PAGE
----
Microsoft Silverlight

Silverlight was a browser extension that was backed by Microsoft’s .NET product on many platforms, it provided media capabilities similar to Macromedia/Adobe Flash.  Similar to Flash, it has had it’s own share of security problems over the years.

Introduced in 2007 and currently in a deprecated state. Once supported on Windows XP (IE6) to Windows 10 (IE11), MacOS and Ubuntu. Now only supported in MSIE. Edge never provided support. Modern versions of Chrome, Firefox, Safari, and Opera no longer support.

HTML Markup example:

<object data="data:application/x-silverlight-2," type="application/x-silverlight-2" width="100%" height="100%">
<param name="source" value="MySilverLightControl.xap"/>


Windows Vista EOL

As of April 11, 2017, Windows Vista customers are no longer receiving new security updates, non-security hotfixes, free or paid assisted support options, or online technical content updates from Microsoft. Microsoft has provided support for Windows Vista for the past 10 years

The most recent version of Internet Explorer in Windows Vista was IE 9.0.8112.16421 (9.0.57)

Even Apple, Google and Mozilla Firefox have ceased to maintain browsers for this operating system, dropping support for Windows XP and Vista at the same time.

Chrome 49.0.2623.112

Firefox 52.9.0 ESR

Safari 5.1.7

Windows XP EOL

I recently crossed paths with a customer that was still using Windows XP and experiencing problems with a website.   This led me to evaluate their options for continuing to use this once very common, but now unsupported operating system.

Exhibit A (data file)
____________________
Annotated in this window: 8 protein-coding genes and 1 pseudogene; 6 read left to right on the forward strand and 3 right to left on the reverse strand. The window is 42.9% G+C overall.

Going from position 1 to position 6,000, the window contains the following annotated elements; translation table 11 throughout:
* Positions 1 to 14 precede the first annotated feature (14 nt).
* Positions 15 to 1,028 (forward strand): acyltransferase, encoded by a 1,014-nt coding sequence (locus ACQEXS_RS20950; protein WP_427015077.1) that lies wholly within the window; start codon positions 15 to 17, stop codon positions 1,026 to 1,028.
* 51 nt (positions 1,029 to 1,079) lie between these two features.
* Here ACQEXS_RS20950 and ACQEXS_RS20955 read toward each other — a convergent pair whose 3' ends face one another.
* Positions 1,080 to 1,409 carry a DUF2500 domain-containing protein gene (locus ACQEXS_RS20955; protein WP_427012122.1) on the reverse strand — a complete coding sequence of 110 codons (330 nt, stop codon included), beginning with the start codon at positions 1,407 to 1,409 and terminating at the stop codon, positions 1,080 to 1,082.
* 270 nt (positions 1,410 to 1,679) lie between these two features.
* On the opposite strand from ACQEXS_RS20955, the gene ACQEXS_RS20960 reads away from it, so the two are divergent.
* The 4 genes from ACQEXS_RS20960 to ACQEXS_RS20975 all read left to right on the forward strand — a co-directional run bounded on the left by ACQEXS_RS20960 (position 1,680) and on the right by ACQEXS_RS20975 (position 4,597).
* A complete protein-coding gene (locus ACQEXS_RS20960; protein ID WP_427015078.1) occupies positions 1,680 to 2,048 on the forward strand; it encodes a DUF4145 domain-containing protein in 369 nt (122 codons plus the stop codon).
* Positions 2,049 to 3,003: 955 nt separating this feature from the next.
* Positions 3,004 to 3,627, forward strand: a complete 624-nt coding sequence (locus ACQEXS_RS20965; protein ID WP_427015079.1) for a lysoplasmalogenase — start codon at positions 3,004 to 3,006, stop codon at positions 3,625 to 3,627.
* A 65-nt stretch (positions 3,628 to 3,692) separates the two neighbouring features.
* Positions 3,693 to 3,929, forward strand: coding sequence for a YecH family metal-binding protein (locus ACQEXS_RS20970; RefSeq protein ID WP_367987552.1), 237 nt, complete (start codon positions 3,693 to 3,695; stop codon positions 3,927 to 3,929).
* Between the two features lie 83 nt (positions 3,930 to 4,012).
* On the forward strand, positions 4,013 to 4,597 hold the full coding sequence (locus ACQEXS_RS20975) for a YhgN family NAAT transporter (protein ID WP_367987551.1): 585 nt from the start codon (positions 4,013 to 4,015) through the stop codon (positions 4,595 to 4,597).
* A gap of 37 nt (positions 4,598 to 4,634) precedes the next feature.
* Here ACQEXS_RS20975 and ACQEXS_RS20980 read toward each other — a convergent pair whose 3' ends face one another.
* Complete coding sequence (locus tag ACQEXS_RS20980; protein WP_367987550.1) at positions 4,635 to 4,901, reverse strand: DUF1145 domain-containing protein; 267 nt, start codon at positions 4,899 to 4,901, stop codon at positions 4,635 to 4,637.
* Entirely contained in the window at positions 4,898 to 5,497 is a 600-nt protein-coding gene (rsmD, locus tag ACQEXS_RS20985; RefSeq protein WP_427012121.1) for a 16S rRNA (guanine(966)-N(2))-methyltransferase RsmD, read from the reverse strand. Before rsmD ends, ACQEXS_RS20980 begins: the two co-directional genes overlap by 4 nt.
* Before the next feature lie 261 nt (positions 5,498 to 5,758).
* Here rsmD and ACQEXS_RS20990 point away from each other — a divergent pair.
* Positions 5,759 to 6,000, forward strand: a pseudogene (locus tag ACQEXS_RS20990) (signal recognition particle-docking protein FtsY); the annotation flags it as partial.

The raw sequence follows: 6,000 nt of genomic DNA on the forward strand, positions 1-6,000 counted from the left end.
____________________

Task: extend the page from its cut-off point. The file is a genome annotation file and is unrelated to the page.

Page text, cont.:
After 12 years, support for Windows XP ended April 8, 2014. Microsoft will no longer provide security updates or technical support.

The most recent version of Internet Explorer in Windows XP was IE 8.0.6001.18702

Even Apple, Google and Mozilla Firefox have ceased to maintain browsers for this operating system, dropping support for Windows XP and Vista at the same time.

Chrome 49.0.2623.112

Firefox 52.9.0 ESR

Safari 5.1.7

An additional problem with use of IE8 on Windows XP is that it only supports up to TLS1.0 which is currently being replaced by TLS1.2  in many web applications.


HSTS preload

If you have already started using HSTS to force users to your HTTPS website, the use of ‘preload’ is another simple addition as it only requires the addition of the keyword to the header.

Once done, you can either wait for your site to be identified (which can take a long time, or forever for less popular websites) or ideally, submit your hostname to be added to the lists preloaded in many modern browsers. The advantage here is that your users will never make a single request to your HTTP website and will automatically be directed to HTTPS.

An HTTP Header example:

Strict-Transport-Security: max-age=63072000; includeSubDomains; preload

Apache2 configuration example:

Header always set Strict-Transport-Security "max-age=31536000; includeSubDomains; preload"


“Referrer-Policy” HTTP Header

A relatively new HTTP Header that is supported by most modern browsers (except MSIE) is the “Referrer-Policy” header. There have been previous attempts to implement similar protections through use of the ‘rel’ (or ‘rev’) attributes on links to external websites. The latest approach takes a different approach and prevents leaking of internal URLs, and in some cases parameters, to external websites. This is important from a security perspective as you might maintain some sensitive information in your page urls, that would otherwise be inadvertently shared with an external website.

Clearly, you’ll need to determine your own level of security based upon your needs. Example: ‘no-referrer’ would be the most strict and would prevent the browser from sending the ‘Referer'(sic) header even to your own websites pages.